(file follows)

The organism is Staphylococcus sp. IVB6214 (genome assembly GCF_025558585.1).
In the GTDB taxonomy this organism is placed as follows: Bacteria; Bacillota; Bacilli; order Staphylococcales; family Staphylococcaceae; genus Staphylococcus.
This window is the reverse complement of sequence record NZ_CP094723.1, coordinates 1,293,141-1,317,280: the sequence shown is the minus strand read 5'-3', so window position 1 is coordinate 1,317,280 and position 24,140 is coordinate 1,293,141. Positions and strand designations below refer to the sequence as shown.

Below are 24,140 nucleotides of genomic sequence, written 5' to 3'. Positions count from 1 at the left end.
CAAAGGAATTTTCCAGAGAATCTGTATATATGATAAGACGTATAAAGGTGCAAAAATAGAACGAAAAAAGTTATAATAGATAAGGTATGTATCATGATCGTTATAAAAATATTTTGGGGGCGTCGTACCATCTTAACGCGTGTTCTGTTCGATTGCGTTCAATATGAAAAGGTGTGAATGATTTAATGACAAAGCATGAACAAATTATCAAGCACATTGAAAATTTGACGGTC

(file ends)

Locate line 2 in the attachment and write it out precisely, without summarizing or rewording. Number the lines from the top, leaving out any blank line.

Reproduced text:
In the GTDB taxonomy this organism is placed as follows: Bacteria; Bacillota; Bacilli; order Staphylococcales; family Staphylococcaceae; genus Staphylococcus.